All partners logo eng

Kimhi et al. (2020). Resilience and demographic characteristics predicting distress during the COVID-19 crisis

Bibliographic details:

Kimhi, S., Marciano, H., Eshel, Y., & Adini, B. (2020). Resilience and demographic characteristics predicting distress during the COVID-19 crisis. Social Science & Medicine265, 113389.


Due to lack of vaccine or cure, the COVID-19 pandemic presents a threat to all human beings, undermining people's basic sense of safety and increasing distress symptoms.

To investigate the extent to which individual resilience, well-being and demographic characteristics may predict two indicators of Coronavirus pandemic: distress symptoms and perceived danger.

Two independent samples were employed: 1) 605 respondents recruited through an internet panel company; 2) 741 respondents recruited through social media, using snowball sampling. Both samples filled a structured online questionnaire. Correlations between psychological/demographic variables and distress and perceived danger were examined. Path analysis was conducted to identify predictive indicators of distress and perceived danger.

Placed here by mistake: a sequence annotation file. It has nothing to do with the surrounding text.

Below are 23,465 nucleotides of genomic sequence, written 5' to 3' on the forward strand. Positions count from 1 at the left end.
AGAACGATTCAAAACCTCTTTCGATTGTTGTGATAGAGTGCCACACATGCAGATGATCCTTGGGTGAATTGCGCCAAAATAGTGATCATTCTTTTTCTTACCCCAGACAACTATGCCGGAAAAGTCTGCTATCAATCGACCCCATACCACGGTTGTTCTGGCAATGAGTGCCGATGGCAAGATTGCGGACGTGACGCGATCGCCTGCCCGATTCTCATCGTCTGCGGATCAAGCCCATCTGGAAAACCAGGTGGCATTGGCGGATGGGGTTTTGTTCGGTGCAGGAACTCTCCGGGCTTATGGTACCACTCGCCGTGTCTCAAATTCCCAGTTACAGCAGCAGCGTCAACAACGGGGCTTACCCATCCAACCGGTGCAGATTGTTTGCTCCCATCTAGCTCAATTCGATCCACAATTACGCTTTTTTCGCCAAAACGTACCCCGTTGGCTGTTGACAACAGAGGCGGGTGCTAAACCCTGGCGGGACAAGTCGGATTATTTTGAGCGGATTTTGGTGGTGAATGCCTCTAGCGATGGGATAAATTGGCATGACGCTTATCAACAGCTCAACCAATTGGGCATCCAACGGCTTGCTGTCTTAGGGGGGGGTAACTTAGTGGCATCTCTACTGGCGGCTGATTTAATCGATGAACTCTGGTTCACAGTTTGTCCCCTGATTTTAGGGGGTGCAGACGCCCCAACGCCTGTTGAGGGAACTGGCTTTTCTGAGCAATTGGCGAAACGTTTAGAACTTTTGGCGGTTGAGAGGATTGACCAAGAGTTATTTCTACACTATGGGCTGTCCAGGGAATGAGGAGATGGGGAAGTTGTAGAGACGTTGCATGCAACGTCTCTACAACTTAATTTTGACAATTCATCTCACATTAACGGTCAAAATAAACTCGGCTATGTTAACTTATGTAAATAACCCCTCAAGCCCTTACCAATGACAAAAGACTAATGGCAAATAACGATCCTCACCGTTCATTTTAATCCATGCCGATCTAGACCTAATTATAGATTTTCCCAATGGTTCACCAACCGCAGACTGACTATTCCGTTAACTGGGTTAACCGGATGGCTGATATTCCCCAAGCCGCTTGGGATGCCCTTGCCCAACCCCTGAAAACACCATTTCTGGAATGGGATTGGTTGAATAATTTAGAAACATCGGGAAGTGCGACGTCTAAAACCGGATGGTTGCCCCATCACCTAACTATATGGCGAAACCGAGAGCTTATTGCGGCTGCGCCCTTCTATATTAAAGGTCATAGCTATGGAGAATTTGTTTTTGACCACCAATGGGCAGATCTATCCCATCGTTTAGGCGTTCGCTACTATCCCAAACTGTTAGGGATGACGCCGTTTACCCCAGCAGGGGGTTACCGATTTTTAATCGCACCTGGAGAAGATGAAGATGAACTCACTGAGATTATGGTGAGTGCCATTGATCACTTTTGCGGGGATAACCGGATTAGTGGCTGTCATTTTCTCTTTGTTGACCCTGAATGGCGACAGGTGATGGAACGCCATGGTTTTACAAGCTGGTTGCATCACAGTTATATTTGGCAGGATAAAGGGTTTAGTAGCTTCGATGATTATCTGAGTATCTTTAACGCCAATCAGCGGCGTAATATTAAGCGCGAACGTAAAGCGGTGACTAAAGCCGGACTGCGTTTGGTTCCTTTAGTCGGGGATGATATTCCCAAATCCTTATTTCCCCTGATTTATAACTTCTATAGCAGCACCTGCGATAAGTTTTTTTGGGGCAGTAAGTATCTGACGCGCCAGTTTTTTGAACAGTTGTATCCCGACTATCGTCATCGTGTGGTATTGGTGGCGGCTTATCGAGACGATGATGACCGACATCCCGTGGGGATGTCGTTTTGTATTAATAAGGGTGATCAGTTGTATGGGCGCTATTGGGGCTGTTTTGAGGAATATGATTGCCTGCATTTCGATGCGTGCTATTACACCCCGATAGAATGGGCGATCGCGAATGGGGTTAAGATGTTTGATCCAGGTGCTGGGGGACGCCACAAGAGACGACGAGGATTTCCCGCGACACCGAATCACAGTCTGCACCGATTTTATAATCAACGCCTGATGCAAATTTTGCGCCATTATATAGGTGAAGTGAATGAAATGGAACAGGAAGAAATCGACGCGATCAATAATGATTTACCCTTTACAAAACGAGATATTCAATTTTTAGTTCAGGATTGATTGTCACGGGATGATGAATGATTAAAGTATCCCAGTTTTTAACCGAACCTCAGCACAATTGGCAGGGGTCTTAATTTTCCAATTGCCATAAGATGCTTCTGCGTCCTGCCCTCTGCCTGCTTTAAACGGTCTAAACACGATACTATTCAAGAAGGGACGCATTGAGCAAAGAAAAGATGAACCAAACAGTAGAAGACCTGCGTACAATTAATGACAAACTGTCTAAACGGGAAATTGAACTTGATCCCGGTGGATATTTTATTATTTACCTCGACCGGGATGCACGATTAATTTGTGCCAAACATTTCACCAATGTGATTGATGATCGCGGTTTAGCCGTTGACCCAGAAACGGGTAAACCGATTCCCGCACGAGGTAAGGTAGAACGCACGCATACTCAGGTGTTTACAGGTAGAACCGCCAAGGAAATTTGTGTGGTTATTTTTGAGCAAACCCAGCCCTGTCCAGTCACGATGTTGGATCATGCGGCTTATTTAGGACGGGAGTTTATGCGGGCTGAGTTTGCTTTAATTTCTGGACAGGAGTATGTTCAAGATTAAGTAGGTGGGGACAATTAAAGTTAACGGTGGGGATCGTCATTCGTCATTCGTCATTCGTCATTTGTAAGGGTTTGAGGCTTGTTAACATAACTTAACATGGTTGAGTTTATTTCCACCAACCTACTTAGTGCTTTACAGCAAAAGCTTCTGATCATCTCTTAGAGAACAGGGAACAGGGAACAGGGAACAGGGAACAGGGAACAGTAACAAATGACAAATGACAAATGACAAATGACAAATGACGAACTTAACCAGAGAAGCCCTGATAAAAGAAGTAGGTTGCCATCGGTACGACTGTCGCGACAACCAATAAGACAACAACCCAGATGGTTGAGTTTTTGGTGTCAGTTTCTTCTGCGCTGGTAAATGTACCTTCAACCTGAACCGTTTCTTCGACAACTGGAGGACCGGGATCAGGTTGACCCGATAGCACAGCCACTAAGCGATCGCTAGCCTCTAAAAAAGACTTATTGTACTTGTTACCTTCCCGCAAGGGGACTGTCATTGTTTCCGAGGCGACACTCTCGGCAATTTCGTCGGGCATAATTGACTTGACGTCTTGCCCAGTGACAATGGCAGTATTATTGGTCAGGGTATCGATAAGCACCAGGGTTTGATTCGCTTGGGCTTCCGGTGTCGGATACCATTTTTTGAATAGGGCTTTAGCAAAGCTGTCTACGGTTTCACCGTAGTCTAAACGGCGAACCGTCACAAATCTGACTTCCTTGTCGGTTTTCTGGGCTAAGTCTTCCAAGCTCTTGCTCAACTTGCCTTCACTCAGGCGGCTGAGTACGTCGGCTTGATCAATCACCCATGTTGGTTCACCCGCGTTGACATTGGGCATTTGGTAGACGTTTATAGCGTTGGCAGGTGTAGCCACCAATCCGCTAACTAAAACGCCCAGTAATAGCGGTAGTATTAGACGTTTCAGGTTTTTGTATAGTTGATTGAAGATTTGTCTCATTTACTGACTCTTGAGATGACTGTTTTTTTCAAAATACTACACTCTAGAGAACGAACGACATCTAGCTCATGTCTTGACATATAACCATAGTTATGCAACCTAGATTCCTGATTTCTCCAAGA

Significant negative correlations were found between individual/community resilience and sense of danger (−0.220 and −0.255 respectively; p < .001) and distress symptoms (- 0.398 and −0.544 respectively; p < .001). Significant positive correlations were found between gender, community size, economic difficulties and sense of danger (0.192, 0.117 and 0.244 respectively; p < .001). Gender and economic difficulties also positively correlated with distress symptoms (0.130 and 0.214 respectively; p < .001). Path analysis revealed that all paths were significant (p < .008 to .001) except between family income and distress symptoms (p = .12). The seven predictors explained 20% of sense of danger variance and 34% the distress symptoms variance. The most highly predictive indicators were the two psychological characteristics, individual resilience, and well-being. Age, gender, community size, and economic difficulties due to COVID-19 further add to predicting distress, while community and national resilience do not. .

Individual resilience and well-being have been found as the first and foremost predictors of COVID-19 anxiety. Though both predictors are complex and may be influenced by many factors, given the potential return of COVID-19 threat and other future health pandemic threats to our world, we must rethink and develop ways to reinforce them.